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Other names: Calcium pyrophosphate deposition disease; calcium pyrophosphate dihydrate deposition disease; CPP crystal arthritis;[1] calcium gout[2]
Polarized light microscopy of CPPD, showing rhombus-shaped calcium pyrophosphate crystals with positive birefringence.
SymptomsPain, redness, swelling, and heat in one or a few joints[1]
Usual onsetOlder people[2]
CausesOften unclear; genetic[4]
Risk factorsJoint injury, hypophosphatasia, hemochromatosis, high parathyroid hormone[1][2]
Diagnostic methodJoint aspiration, medical imaging[3]
Differential diagnosisSeptic arthritis, gout[1]
TreatmentColchicine, NSAIDs, corticosteroids, anakinra[3][5]
PrognosisAttacks last weeks to months despite treatment[1][3]

Pseudogout, also known as calcium pyrophosphate deposition disease (CPPD), is joint inflammation due to calcium pyrophosphate crystals.[1] Attacks typically present as sudden onset of pain in one or a few joints.[1] There is generally also redness, swelling, and heat present.[1] The knee joint followed by the wrist are most commonly affected.[1] Generally the big toe is not affected.[1] Other symptoms may include fever.[1] Complications may include osteoarthritis.[3]

The cause of the crystals in most cases is unclear; though it occasionally it runs in families.[1][4] Risk factors include previous joint injury.[1] It is associated with hypophosphatasia, hemochromatosis, and high parathyroid hormone.[1][2] Diet does not affect risk.[1] Diagnosis may be confirmed by finding crystals that are rhomboid shaped and birefringent with polarized light in joint fluid.[2] Medical imaging may show calcification of cartilage.[3]

Attacks may be treated with colchicine, NSAIDs, corticosteroids, or anakinra.[3][5] Evidence for preventative measures is poor; though, may include hydroxychloroquine or methotrexate.[6][3] Symptoms of an attack may continue for weeks or months even with treatment.[1][3]

Pseudogout affects about 5% of people in the United States and Europe.[1] It is more common in older people, typically over the age of 60.[1][3] The condition occurs with similar frequency in males and females; though, males may have more attacks.[7] The initial descriptions of the condition is from 1962 by N. Kohn.[3]

Signs and symptoms

The disease classically begins with symptoms similar to a gout attack. These include:

  • severe joint pain
  • warmth
  • swelling of one or more joints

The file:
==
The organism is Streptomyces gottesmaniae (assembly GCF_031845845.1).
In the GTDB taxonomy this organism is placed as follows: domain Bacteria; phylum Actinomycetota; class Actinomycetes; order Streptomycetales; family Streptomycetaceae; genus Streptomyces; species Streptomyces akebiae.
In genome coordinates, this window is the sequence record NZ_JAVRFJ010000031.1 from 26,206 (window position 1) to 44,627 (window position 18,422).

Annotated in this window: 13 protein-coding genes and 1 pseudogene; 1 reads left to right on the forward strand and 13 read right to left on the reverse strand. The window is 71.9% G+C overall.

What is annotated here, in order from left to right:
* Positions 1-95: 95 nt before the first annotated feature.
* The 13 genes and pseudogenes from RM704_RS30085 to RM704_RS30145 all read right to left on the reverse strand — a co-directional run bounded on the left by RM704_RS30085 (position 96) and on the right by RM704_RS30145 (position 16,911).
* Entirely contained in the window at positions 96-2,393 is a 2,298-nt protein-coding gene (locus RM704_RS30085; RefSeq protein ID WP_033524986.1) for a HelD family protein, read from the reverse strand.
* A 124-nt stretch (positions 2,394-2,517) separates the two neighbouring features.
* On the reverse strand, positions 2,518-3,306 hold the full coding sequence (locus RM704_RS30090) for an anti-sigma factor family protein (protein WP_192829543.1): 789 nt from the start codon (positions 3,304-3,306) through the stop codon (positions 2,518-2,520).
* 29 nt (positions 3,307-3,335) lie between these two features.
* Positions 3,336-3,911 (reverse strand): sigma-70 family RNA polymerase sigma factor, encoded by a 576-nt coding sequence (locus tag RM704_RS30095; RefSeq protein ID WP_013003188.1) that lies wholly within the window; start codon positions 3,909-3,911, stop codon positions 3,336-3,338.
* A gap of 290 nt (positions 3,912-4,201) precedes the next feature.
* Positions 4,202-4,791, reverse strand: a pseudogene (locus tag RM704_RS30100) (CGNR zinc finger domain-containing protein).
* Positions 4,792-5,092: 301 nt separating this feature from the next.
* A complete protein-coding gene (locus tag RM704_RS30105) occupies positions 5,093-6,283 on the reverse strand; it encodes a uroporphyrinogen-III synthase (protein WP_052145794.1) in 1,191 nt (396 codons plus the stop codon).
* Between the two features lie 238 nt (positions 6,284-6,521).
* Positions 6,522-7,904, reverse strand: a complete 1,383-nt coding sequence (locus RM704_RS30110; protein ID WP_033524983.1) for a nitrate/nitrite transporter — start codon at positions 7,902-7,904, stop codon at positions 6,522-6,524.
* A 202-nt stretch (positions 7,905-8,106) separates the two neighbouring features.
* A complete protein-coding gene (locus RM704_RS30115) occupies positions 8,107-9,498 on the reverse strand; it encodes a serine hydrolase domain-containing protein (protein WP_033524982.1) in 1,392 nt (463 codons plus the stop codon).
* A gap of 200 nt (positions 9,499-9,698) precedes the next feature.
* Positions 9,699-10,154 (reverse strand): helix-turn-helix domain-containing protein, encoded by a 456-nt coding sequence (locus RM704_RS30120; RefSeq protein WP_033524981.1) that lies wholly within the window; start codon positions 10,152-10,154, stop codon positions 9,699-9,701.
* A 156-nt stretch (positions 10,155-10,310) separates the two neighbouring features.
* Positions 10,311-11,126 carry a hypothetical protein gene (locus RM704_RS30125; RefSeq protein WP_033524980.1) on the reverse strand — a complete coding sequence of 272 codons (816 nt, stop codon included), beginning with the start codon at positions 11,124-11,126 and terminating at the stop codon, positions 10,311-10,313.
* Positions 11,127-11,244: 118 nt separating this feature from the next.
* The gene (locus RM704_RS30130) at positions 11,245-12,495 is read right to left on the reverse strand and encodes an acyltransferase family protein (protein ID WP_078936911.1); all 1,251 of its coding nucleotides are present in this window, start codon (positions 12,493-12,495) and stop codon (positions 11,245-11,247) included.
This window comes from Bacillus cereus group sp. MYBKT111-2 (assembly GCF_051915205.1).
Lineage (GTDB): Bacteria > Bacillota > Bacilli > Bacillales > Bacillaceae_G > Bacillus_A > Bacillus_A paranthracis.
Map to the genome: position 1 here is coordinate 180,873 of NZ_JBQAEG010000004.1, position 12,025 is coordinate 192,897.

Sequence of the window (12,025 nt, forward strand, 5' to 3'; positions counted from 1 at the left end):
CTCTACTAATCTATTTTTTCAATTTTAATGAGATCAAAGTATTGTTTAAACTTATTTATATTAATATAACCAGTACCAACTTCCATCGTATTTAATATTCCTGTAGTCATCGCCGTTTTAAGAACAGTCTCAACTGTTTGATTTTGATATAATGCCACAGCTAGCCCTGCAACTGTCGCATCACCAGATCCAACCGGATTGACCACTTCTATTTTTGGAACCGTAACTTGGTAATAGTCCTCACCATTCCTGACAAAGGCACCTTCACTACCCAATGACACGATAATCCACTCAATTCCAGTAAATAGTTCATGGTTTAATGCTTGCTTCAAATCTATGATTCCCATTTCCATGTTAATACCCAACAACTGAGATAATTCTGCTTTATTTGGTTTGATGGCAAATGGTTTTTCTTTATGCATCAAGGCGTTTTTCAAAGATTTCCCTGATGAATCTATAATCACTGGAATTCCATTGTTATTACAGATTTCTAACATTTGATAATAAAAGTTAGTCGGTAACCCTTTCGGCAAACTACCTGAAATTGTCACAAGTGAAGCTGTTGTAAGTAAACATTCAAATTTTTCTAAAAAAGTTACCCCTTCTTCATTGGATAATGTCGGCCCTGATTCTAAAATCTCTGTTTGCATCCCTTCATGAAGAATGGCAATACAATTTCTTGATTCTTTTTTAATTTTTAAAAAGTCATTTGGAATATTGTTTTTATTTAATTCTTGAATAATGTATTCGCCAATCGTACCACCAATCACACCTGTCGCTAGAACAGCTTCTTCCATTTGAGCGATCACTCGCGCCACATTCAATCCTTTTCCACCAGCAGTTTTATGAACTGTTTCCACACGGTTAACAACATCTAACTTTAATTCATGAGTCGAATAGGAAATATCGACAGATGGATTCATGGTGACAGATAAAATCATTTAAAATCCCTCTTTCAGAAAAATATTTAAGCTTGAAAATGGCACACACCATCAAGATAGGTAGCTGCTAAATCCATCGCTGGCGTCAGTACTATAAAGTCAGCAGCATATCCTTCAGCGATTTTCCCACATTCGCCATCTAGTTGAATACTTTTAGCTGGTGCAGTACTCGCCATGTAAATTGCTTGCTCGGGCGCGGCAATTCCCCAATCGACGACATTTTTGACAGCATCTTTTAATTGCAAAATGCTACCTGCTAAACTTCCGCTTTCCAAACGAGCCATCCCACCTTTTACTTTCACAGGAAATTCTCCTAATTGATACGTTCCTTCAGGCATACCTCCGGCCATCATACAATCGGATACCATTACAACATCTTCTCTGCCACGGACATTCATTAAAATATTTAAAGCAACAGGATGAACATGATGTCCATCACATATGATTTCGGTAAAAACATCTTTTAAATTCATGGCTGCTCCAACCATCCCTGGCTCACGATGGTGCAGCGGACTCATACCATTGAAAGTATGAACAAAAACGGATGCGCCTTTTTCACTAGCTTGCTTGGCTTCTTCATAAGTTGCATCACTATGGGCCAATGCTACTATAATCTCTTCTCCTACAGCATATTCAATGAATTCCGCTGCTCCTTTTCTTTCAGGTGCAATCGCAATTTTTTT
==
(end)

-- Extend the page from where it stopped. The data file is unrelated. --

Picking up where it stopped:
The symptoms may involve a single joint or several joints.[8] Symptoms usually last for days to weeks, and often recur. Although any joint may be affected, the knees, wrists, and hips are most common.[9]


Calcium pyrophosphate

The cause of CPPD disease is unknown. Increased breakdown of adenosine triphosphate (ATP; the molecule used as energy currency in all living things), which results in increased pyrophosphate levels in joints, is thought to be one reason why crystals may develop.[9]

Familial forms are rare.[10] One genetic study found an association between CPPD and a region of chromosome 8q.[11]

The gene ANKH is involved in crystal-related inflammatory reactions and inorganic phosphate transport.[12][9]


The disease is defined by the presence of joint inflammation and CPPD crystals within the joint. The crystals are usually detected by imaging or joint fluid analysis. X-ray, CT, or other imaging usually shows accumulation of calcium within the joint cartilage, known as chondrocalcinosis. There can also be findings of osteoarthritis.[12][9] The white blood cell count is often raised.[9]

Medical imaging, consisting of x-ray, CT, MRI, or ultrasound may detect chondrocalcinosis within the affected joint, indicating a substantial amount of calcium crystal deposition within the cartilage or ligaments.[13] Ultrasound is a reliable method to diagnose CPPD.[14] Using ultrasound, chondrocalcinosis may be depicted as echogenic foci with no acoustic shadow within the hyaline cartilage[15] or fibrocartilage.[14] By x-ray, CPPD can appear similar to other diseases such as ankylosing spondylitis and gout.[13][9]

Arthrocentesis, or removing synovial fluid from the affected joint, is performed to test the synovial fluid for the calcium pyrophosphate crystals that are present in CPPD. When stained with H&E stain, calcium pyrophosphate crystals appears deeply blue ("basophilic").[16][17] However, CPP crystals are much better known for their rhomboid shape and weak positive birefringence on polarized light microscopy, and this method remains the most reliable method of identifying the crystals under the microscope.[18] However, even this method has poor sensitivity, specificity, and inter-operator agreement.[18]

These two modalities currently define CPPD disease, but lack diagnostic accuracy.[19] Thus, the diagnosis of CPPD disease is potentially epiphenomenological.


Because any medication that could reduce the inflammation of CPPD bears a risk of causing organ damage, treatment is not advised if the condition is not causing pain.[9] For acute pseudogout, treatments include intra-articular corticosteroid injection, systemic corticosteroids, non-steroidal anti-inflammatory drugs (NSAIDs), or, on occasion, high-dose colchicine.[9] In general, NSAIDs are administered in low doses to help prevent CPPD. However, if an acute attack is already occurring, higher doses are administered.[9] If nothing else works, hydroxychloroquine or methotrexate may provide relief.[20] Research into surgical removal of calcifications is underway, however, this still remains an experimental procedure.[9]


The condition is more common in older adults.[12]

CPPD is estimated to affect 4% to 7% of the adult populations of Europe and the United States.[21] Previous studies have overestimated the prevalence by simply estimating the prevalence of chondrocalcinosis, which is found in many other conditions as well.[21]

It may cause considerable pain, but it is never fatal.[9] Women are at a slightly higher risk than men, with an estimated ratio of occurrence of 1.4:1.[9]